Apple pies are a classic holiday dessert that’s sure to please a crowd. After all, who wouldn’t like a flaky, light crust filled with juicy, caramelized apples?
The best part is that you can find numerous delicious, easy apple pie recipes. The only problem you might face is missing one of the key pie ingredients, like butter.
Don’t worry, though. This article will walk you through five alternatives so that you can make apple pie without butter. So, stick around!
Aside from tasting delicious, butter is the ingredient behind a super flaky, tender apple pie.
It all starts when you cut in butter to make the pastries. Those small pieces of fat coat the flour proteins.
That process stops the formation of gluten when you add water. As a result, you get a tender crust instead of a tough, chewy one.
Additionally, the fat melts inside the oven, creating air pockets. That steam puffs the pastry, resulting in the desired flaky texture.
Yes! You want to look for ingredients that give you flaky crusts like butter.
Luckily, several fats can substitute butter in apple pies without compromising texture or flavor! Those include vegetable and nutty oils. You can also use shortening and margarine.
Greasing the pan for apple pies is optional. You can skip the former process if you’re using a non-stick pan.
However, if you’re concerned about your dough sticking to the pan, you can spray the container with non-stick spray or oil. Alternatively, you can rub butter.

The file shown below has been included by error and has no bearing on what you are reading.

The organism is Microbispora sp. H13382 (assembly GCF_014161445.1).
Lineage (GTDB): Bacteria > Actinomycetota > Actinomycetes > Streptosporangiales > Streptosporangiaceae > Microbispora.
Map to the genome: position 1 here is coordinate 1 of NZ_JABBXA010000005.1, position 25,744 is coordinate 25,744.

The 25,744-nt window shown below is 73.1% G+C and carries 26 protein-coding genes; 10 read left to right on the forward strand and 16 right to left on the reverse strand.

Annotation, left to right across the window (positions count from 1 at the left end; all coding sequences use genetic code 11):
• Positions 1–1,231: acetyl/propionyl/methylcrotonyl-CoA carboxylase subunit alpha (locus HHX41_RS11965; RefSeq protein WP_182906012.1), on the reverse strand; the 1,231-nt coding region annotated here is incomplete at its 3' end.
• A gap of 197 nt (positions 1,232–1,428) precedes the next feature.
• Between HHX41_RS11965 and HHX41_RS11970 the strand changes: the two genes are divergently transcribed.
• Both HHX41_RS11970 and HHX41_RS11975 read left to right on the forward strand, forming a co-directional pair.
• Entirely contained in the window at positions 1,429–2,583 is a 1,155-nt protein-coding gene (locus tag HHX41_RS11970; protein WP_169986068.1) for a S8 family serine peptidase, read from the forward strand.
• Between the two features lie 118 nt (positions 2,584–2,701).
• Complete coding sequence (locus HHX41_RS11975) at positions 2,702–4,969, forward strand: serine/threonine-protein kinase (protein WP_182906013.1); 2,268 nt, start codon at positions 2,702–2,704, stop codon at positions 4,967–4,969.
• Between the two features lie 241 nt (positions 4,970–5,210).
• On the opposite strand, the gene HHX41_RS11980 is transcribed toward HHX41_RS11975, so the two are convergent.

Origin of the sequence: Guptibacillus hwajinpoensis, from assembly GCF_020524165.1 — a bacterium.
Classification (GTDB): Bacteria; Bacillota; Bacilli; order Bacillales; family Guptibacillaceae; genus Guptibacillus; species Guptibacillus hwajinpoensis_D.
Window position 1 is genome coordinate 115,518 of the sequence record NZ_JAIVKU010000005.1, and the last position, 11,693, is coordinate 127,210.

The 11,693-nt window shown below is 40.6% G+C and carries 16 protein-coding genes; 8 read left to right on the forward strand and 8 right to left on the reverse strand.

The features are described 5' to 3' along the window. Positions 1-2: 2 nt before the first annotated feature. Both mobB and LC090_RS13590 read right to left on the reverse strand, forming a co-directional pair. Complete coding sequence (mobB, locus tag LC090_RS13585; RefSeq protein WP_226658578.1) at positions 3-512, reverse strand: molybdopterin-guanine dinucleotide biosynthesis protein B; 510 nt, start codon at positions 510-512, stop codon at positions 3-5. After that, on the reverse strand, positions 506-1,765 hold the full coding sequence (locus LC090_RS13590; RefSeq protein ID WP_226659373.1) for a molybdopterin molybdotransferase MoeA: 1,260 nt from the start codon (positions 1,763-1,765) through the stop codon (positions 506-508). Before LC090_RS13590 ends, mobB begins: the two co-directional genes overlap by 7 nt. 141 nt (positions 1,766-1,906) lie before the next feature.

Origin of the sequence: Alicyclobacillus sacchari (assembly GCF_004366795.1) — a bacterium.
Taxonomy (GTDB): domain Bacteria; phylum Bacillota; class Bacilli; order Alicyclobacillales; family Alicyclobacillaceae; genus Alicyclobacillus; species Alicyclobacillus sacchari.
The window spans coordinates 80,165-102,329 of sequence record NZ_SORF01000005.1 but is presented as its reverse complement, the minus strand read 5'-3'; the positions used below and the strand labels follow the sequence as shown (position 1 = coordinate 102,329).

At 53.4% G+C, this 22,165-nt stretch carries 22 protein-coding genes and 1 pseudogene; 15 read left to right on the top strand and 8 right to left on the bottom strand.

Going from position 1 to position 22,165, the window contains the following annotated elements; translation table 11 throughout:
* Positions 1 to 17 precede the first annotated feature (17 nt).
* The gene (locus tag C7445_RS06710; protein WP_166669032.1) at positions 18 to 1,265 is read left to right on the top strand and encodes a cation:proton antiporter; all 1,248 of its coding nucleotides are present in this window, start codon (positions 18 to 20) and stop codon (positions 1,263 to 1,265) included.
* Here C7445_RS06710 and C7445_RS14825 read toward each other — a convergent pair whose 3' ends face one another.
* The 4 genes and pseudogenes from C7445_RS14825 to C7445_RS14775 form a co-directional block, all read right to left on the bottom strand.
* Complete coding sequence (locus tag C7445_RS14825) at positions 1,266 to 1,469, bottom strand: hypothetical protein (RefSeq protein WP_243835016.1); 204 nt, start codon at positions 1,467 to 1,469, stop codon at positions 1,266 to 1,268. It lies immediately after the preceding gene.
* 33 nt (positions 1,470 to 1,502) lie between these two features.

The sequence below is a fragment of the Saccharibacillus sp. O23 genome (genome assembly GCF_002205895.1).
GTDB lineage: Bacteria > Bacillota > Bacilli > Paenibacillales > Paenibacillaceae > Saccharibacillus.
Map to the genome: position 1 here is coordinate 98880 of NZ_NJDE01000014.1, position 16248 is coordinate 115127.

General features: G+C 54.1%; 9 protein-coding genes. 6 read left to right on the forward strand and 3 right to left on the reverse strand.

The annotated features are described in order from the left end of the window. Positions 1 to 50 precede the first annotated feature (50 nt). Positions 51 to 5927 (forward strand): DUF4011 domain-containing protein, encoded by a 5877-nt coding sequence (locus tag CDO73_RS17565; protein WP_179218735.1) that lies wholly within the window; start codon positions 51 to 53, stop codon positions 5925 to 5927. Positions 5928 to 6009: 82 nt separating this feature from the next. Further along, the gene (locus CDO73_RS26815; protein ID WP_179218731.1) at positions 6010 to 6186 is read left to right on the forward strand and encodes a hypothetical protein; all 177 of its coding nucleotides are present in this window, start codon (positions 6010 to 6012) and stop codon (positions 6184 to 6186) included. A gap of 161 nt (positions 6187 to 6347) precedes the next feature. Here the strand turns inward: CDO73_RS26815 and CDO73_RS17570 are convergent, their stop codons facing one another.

That said, don’t go overboard with this step. Pie crusts contain enough fats already, so you shouldn’t need much grease.
Let’s delve deeper into five butter alternatives!
Shortening might be the closest option to butter. In fact, shortening might be a better option for apple pie if you’re looking to do some fancy decorations on the upper crust.
You see, shortening has a higher melting point than butter, thanks to its high-fat content. That’s because the former ingredient results from vegetable oil hydrogenation, which helps it stay solid at room temperature.
So, what does the high melting point do?
High melting temperatures allow the dough to set in the oven before the shortening melts. Consequently, the fat won’t escape the crust in the oven, maintaining the pie’s structure.
Not only does shortening help apple pie crust hold its shape, but it also contributes to flakiness.
That’s because, once baked, the vegetable oil fat product creates more air pockets inside the dough. As mentioned earlier, those steamy pockets make the crust light.
That said, butter still wins if you’re looking for a tender, crumbly crust. While shortening pastries are flaky, they’re slightly sturdier than butter doughs.
Additionally, shortening lacks flavor. So, you might notice slight changes in the crust’s taste besides the texture.
The good news is that substituting shortening for butter is pretty simple. Just cut it into the dry ingredients using a pastry cutter or your fingers.
Repeat the above process until the mixture resembles coarse crumbs. Then, add cold water gradually until the dough comes together.
Make sure not to overwork the dough to prevent gluten formation, which makes the crust tough.
Similar to shortening, margarine is also made from hydrogenated oils. However, flavor additives, water, and milk ingredients go into the mix. So, it’s basically butter but made from oil instead of cream.
Margarine is also lower in fat content than shortening. The lower the fat content, the softer the margarine is.
That’s why you can find several consistencies for this butter-like fat, like soft spreads or solid sticks.